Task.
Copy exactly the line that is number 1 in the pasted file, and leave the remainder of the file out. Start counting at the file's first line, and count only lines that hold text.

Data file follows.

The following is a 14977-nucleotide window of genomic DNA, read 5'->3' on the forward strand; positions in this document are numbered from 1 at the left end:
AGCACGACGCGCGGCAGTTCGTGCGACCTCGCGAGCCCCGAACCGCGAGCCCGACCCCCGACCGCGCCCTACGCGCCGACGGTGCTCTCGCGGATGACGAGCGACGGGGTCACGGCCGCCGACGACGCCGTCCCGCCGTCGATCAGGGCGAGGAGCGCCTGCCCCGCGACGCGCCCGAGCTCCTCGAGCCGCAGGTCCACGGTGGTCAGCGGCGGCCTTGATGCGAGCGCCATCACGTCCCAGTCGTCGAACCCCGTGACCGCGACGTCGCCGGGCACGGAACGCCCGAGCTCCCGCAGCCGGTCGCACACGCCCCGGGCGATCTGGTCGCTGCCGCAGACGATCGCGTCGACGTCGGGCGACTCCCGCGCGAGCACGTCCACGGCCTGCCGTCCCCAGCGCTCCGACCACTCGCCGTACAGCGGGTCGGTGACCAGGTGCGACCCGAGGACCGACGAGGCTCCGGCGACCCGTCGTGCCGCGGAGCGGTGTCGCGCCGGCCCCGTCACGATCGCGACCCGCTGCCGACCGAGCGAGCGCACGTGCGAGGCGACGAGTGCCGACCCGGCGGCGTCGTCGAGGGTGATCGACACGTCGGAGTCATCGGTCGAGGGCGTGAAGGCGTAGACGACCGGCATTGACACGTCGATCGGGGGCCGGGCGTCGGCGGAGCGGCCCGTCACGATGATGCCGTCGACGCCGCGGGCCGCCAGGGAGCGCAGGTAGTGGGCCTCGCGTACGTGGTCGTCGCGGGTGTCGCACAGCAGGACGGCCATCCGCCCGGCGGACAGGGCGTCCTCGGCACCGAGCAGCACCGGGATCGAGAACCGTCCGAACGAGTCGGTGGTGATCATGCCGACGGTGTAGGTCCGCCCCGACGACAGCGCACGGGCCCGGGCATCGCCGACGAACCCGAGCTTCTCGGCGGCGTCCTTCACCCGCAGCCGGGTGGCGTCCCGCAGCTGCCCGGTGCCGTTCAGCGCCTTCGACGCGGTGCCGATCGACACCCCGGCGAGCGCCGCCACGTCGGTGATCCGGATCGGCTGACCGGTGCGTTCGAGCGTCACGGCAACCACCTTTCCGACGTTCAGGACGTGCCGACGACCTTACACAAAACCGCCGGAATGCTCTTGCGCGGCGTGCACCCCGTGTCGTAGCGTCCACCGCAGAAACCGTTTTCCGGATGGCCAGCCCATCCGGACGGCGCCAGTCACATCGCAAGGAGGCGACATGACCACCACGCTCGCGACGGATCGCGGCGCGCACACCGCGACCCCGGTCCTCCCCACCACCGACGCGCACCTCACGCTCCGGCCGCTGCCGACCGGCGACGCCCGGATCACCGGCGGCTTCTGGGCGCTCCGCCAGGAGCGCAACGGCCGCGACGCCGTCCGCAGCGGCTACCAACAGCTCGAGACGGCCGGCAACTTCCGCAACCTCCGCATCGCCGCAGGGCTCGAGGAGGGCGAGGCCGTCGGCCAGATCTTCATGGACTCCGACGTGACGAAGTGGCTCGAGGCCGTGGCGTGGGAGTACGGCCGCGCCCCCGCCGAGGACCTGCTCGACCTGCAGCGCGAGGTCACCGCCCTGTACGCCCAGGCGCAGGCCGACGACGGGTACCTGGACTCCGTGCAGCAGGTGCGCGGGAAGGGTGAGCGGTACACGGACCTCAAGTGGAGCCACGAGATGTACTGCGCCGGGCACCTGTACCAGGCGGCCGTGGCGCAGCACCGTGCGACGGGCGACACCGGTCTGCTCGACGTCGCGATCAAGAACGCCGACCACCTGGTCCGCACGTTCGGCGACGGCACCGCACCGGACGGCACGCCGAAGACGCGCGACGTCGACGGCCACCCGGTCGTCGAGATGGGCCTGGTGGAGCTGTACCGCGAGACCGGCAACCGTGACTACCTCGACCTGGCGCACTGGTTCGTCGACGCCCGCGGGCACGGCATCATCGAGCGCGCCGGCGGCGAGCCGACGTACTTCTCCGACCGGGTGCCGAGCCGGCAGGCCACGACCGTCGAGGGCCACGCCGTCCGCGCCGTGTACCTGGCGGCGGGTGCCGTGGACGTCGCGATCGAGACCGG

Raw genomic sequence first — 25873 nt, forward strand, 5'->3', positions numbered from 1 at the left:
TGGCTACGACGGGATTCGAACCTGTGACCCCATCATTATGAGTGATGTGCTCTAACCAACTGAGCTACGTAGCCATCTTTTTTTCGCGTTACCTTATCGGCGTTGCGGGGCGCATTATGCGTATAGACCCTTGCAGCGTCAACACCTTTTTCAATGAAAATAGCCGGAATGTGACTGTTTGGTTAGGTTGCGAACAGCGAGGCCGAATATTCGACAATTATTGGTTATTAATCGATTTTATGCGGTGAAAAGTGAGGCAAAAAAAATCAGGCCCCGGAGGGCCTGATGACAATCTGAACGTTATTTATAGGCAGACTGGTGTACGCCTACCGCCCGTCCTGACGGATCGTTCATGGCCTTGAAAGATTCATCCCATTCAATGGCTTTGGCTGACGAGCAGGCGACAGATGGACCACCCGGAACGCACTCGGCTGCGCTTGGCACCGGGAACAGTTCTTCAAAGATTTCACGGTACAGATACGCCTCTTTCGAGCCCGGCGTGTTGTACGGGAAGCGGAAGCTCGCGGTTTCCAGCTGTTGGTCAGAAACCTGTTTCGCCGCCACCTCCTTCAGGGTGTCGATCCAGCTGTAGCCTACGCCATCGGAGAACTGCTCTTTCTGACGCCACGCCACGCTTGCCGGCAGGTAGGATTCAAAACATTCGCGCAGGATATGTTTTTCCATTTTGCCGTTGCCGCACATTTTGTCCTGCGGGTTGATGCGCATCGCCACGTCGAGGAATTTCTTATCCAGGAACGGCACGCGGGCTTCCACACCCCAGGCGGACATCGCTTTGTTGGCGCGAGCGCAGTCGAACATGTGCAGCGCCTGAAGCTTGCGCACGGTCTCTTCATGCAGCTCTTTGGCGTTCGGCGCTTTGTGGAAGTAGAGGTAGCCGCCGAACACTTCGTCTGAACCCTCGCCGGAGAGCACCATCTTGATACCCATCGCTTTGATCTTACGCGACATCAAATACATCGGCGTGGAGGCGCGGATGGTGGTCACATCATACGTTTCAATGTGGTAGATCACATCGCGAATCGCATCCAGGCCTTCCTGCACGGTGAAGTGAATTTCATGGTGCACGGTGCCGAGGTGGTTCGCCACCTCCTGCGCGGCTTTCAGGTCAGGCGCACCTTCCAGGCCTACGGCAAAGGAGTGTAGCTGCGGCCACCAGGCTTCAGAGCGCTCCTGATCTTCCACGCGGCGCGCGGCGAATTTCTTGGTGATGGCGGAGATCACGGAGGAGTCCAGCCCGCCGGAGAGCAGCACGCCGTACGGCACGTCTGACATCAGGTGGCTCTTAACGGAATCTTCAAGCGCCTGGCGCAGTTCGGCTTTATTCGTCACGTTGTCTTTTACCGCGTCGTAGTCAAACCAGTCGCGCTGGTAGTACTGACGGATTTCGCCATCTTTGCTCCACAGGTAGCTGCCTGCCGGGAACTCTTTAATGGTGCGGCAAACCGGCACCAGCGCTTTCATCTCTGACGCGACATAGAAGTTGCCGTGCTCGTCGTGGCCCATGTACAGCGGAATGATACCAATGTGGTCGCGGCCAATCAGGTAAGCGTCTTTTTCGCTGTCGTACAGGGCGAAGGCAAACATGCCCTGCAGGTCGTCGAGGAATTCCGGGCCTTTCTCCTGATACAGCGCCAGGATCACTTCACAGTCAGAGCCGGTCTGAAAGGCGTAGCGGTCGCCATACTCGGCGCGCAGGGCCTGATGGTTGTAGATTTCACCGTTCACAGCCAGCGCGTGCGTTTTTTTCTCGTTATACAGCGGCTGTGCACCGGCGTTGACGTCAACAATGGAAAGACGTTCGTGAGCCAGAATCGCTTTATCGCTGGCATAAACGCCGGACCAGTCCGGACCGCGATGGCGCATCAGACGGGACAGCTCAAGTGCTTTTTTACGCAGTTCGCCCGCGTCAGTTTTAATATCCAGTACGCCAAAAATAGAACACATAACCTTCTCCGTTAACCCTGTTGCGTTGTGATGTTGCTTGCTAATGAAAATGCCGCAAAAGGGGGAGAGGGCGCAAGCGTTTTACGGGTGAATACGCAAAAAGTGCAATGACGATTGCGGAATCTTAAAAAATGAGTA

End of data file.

The following is a 14977-nucleotide window of genomic DNA, read 5'->3' on the forward strand; positions in this document are numbered from 1 at the left end: